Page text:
FOR IMMEDIATE RELEASE
Contact: John Leslie
News Releases 2003
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NOAA Public Affairs
Emergency beacon owners across the country now have a faster way to register and update their 406-megahertz distress beacons – over the Internet. The National Oceanic and Atmospheric Administration (NOAA) recently unveiled the next generation National 406 Megahertz Beacon Registration Database as a convenient, secure way for beacon owners to provide their names, phone numbers and other critical information directly over the Internet, instead of having to mail or fax it. NOAA is an agency of the U.S. Department of Commerce.
“We expect the online registration to save beacon owners a great deal of time, and allow them to play a more active role in a system that’s set up to rescue them if the situation arises,” said Ajay Mehta, manager of the NOAA Search and Rescue Satellite Aided Tracking (SARSAT) Program. “The online capability enables beacon owners to update and manage their registration. As this information changes over time, the new database will remain up-to-date for alert signals sent by the U.S. Mission Control Center to SAR agencies here in the U.S. and around the world.”
The NOAA SARSAT Program operates the U.S. Mission Control Center from the NOAA Satellite and Information Center in Suitland, Md. SARSAT is part of the international COSPAS-SARSAT satellite search and rescue system, which uses NOAA and Russian satellites to detect and locate distress signals sent from emergency beacons carried aboard ships, aircraft and by individuals carrying Personal Locator Beacons (PLBs).
Mehta added the new, web-based registration system will meet the goals of the Government Paperwork Elimination Act, by significantly cutting the volume of paper registrations NOAA handles on a daily basis. By law, all owners of PLBs and other types of 406-megahertz beacons, called Emergency Position Indicating Radio Beacons (EPIRBs), used in the maritime industry and Emergency Locating Transmitters (ELTs), used in the aviation industry, must register the potential life-saving devices with NOAA.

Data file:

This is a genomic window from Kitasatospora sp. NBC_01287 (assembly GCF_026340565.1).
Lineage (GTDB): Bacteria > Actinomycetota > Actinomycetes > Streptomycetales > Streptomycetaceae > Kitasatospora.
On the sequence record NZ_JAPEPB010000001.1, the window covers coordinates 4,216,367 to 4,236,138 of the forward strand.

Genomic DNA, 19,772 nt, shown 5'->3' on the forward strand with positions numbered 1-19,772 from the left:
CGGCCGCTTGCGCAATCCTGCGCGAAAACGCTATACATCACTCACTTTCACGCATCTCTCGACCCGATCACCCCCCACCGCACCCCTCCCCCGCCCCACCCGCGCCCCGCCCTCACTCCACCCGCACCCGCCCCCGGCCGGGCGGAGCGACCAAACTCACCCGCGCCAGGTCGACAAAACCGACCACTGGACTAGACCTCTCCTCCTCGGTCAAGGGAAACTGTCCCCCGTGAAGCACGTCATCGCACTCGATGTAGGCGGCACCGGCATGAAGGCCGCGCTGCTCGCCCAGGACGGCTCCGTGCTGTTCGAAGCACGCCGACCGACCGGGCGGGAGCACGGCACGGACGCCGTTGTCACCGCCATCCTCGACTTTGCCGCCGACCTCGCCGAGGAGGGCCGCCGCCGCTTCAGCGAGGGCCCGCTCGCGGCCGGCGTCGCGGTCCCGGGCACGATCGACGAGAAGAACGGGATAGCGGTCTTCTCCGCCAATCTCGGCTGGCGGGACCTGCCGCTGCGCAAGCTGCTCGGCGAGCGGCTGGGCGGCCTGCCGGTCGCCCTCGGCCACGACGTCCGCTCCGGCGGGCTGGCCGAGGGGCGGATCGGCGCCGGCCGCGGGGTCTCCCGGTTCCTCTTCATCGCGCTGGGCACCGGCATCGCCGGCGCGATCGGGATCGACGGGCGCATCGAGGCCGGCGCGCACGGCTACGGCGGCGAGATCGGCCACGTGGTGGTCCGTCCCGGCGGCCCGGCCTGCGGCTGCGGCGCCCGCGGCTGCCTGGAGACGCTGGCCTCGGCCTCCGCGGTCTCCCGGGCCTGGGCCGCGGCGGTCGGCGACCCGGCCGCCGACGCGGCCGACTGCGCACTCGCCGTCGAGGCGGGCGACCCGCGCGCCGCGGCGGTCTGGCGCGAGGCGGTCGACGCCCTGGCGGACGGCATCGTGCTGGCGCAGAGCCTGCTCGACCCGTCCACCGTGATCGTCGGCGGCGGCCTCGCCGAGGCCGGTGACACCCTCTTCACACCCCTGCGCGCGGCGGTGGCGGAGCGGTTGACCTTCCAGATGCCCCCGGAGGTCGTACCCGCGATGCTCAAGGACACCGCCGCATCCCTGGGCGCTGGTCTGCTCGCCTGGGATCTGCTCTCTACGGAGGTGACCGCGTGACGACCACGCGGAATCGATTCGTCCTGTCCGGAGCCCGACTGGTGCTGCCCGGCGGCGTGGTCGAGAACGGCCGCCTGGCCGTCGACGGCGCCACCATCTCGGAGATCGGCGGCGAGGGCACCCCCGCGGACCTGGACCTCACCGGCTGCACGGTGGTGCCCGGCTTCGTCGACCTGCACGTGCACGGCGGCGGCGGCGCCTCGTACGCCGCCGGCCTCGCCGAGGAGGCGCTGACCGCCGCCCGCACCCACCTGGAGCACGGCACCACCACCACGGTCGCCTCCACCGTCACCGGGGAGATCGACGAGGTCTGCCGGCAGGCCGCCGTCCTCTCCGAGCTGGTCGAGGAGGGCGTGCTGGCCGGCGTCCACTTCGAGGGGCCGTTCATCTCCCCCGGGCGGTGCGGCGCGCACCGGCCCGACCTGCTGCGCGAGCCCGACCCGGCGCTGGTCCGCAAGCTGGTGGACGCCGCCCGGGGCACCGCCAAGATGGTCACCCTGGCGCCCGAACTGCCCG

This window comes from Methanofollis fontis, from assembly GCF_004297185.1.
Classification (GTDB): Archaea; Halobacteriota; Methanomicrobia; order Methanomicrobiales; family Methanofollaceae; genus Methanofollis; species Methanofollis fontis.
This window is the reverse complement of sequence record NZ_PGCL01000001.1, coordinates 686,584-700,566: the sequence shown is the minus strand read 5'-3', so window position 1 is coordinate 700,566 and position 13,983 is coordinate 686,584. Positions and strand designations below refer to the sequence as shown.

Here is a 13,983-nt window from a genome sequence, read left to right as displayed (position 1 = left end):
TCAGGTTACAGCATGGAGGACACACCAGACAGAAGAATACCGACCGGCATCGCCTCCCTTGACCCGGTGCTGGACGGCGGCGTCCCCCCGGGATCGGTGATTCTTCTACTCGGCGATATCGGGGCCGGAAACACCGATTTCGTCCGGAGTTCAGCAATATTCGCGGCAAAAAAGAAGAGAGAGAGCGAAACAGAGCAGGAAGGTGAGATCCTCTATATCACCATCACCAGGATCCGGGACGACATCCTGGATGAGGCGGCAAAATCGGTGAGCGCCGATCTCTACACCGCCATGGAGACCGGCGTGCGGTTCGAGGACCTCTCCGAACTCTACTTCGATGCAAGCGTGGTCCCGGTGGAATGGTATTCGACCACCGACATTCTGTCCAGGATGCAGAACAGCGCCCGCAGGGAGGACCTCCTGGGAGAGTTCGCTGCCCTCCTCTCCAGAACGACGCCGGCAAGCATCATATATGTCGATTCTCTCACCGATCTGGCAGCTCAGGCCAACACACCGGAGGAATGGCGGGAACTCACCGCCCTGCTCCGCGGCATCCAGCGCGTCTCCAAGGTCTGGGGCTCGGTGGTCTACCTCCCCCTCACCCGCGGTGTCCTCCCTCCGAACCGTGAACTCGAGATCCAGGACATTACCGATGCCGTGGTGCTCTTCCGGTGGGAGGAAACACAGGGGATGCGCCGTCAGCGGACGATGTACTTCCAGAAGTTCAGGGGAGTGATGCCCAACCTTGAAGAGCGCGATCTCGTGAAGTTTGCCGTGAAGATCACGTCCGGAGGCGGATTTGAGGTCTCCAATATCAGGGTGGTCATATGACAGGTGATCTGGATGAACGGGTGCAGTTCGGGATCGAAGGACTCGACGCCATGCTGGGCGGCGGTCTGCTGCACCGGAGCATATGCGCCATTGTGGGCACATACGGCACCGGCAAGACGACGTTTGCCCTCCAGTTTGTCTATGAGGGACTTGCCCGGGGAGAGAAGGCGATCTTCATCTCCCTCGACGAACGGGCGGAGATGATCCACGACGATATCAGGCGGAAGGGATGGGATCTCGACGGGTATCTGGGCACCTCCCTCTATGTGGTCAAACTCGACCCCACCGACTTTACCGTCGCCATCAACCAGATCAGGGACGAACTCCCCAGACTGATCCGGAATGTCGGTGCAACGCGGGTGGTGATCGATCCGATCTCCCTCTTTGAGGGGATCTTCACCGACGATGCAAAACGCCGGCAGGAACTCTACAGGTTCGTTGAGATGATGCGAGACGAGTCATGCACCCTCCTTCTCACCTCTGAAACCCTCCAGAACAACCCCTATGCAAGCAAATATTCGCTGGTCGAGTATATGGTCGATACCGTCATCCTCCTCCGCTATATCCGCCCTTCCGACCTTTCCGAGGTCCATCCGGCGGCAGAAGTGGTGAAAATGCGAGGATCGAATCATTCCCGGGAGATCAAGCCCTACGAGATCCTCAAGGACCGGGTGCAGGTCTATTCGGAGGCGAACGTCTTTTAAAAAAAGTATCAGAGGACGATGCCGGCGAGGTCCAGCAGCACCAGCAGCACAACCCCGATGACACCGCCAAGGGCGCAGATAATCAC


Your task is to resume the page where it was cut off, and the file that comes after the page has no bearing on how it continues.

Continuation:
Emergency beacon owners, who have already registered with NOAA in the past, can access their previously provided information and view it online. NOAA encourages beacon owners to update any information that may be outdated, such as new phone numbers and new emergency points of contact. Some owners, particularly companies or organizations who have a large number of beacons, also have the flexibility to update and manage their registration information via the Beacon Block User capability.
NOAA’s Satellite and Information Service is the nation’s primary source of space-based meteorological and climate data. It operates the nation’s environmental satellites, which are used for weather and ocean observation and forecasting, climate monitoring and other environmental applications, including sea-surface temperature, fire detection and ozone monitoring. NOAA’s commercial licensing program draws on NOAA’s heritage in satellite operations and remote sensing applications.
The Satellite and Information Service also operates three data centers, which house global databases in climatology, oceanography, solid Earth geophysics, marine geology and geophysics, solar-terrestrial physics and paleoclimatology.
NOAA is dedicated to enhancing economic security and national safety through the prediction and research of weather and climate-related events and providing environmental stewardship of America’s coastal and marine resources.
On the Web:
Emergency Beacon owners can now register their 406 MHz beacon at: http://www.beaconregistration.noaa.gov
information on the new National 406 MHz Beacon Registration Database,
or on the SARSAT system in general, can be found at: http://www.sarsat.noaa.gov
or by calling: 1-888-212-SAVE (7283), or